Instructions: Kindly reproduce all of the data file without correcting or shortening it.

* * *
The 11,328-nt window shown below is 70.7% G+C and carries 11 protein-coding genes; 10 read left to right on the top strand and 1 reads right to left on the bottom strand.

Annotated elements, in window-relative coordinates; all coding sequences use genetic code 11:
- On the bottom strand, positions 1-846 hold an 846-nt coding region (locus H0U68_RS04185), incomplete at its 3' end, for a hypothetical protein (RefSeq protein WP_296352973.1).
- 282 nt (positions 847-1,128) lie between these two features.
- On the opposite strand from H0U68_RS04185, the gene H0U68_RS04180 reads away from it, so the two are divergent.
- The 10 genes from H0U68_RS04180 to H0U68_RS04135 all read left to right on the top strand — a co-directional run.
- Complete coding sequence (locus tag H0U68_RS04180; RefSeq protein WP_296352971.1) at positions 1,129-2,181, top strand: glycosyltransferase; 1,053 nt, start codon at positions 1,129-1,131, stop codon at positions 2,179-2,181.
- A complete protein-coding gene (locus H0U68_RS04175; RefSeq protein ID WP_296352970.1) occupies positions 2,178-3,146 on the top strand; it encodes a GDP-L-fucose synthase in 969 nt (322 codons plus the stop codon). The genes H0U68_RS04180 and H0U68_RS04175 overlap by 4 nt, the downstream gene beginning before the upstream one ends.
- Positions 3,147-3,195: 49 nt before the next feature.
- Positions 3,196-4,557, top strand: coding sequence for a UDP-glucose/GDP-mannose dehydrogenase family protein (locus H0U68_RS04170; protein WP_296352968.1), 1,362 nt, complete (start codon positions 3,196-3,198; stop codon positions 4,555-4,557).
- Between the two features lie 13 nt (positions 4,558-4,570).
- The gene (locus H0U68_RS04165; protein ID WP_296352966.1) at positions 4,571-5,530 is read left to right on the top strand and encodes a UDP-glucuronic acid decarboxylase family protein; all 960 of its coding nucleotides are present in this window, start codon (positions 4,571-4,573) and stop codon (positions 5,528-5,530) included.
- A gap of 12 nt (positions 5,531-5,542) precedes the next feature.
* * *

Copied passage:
The 11,328-nt window shown below is 70.7% G+C and carries 11 protein-coding genes; 10 read left to right on the top strand and 1 reads right to left on the bottom strand.

Annotated elements, in window-relative coordinates; all coding sequences use genetic code 11:
- On the bottom strand, positions 1-846 hold an 846-nt coding region (locus H0U68_RS04185), incomplete at its 3' end, for a hypothetical protein (RefSeq protein WP_296352973.1).
- 282 nt (positions 847-1,128) lie between these two features.
- On the opposite strand from H0U68_RS04185, the gene H0U68_RS04180 reads away from it, so the two are divergent.
- The 10 genes from H0U68_RS04180 to H0U68_RS04135 all read left to right on the top strand — a co-directional run.
- Complete coding sequence (locus tag H0U68_RS04180; RefSeq protein WP_296352971.1) at positions 1,129-2,181, top strand: glycosyltransferase; 1,053 nt, start codon at positions 1,129-1,131, stop codon at positions 2,179-2,181.
- A complete protein-coding gene (locus H0U68_RS04175; RefSeq protein ID WP_296352970.1) occupies positions 2,178-3,146 on the top strand; it encodes a GDP-L-fucose synthase in 969 nt (322 codons plus the stop codon). The genes H0U68_RS04180 and H0U68_RS04175 overlap by 4 nt, the downstream gene beginning before the upstream one ends.
- Positions 3,147-3,195: 49 nt before the next feature.
- Positions 3,196-4,557, top strand: coding sequence for a UDP-glucose/GDP-mannose dehydrogenase family protein (locus H0U68_RS04170; protein WP_296352968.1), 1,362 nt, complete (start codon positions 3,196-3,198; stop codon positions 4,555-4,557).
- Between the two features lie 13 nt (positions 4,558-4,570).
- The gene (locus H0U68_RS04165; protein ID WP_296352966.1) at positions 4,571-5,530 is read left to right on the top strand and encodes a UDP-glucuronic acid decarboxylase family protein; all 960 of its coding nucleotides are present in this window, start codon (positions 4,571-4,573) and stop codon (positions 5,528-5,530) included.
- A gap of 12 nt (positions 5,531-5,542) precedes the next feature.